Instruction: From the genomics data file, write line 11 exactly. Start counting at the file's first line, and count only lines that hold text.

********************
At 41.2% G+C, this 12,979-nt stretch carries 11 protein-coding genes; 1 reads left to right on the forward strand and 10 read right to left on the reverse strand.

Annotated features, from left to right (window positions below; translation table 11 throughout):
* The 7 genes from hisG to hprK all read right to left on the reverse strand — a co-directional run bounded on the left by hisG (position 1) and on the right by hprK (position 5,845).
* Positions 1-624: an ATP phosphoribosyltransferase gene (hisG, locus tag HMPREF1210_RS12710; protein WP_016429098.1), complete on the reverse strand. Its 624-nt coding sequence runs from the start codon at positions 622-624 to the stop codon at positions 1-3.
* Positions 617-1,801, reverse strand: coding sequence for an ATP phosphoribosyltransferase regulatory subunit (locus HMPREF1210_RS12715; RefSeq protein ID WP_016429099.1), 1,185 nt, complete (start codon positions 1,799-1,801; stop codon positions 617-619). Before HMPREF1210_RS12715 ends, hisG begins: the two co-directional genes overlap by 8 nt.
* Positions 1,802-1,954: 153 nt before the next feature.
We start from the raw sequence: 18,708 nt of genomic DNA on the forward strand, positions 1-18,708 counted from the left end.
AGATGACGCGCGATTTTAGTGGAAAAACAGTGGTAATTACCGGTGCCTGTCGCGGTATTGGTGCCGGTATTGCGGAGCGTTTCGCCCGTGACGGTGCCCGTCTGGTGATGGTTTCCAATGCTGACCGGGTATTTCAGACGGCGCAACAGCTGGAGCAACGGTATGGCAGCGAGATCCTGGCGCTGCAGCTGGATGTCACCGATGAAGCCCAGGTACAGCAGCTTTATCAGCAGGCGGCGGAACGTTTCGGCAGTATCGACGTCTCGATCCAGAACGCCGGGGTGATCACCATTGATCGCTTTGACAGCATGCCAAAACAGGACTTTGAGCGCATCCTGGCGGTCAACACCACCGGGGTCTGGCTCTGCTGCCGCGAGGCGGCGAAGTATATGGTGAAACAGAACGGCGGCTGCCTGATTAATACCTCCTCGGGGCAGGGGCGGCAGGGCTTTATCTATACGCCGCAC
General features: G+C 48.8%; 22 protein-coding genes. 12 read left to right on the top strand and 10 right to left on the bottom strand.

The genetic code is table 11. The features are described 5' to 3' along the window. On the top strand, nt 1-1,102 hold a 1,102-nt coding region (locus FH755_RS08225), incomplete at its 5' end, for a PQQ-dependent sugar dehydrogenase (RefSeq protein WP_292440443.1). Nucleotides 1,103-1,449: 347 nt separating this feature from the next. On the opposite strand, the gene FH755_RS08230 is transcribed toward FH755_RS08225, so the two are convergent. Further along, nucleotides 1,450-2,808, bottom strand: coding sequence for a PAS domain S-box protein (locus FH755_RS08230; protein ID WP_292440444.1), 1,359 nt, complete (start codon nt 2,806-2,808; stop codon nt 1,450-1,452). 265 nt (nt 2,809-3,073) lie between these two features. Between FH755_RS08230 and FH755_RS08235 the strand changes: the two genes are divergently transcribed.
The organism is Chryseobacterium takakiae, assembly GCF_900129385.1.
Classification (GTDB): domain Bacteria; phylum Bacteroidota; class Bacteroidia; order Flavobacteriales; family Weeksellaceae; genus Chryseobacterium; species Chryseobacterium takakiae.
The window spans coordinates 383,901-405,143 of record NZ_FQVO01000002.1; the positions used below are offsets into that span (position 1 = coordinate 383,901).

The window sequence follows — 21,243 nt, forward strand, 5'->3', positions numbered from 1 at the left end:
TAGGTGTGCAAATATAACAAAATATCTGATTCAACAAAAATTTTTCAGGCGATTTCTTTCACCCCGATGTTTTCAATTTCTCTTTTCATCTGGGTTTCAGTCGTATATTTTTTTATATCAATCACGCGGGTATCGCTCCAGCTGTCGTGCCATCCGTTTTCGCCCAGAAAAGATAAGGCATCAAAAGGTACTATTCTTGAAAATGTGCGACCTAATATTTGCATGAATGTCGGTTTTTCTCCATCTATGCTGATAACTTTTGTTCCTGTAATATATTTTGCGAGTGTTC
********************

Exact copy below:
The organism is Chryseobacterium takakiae, assembly GCF_900129385.1.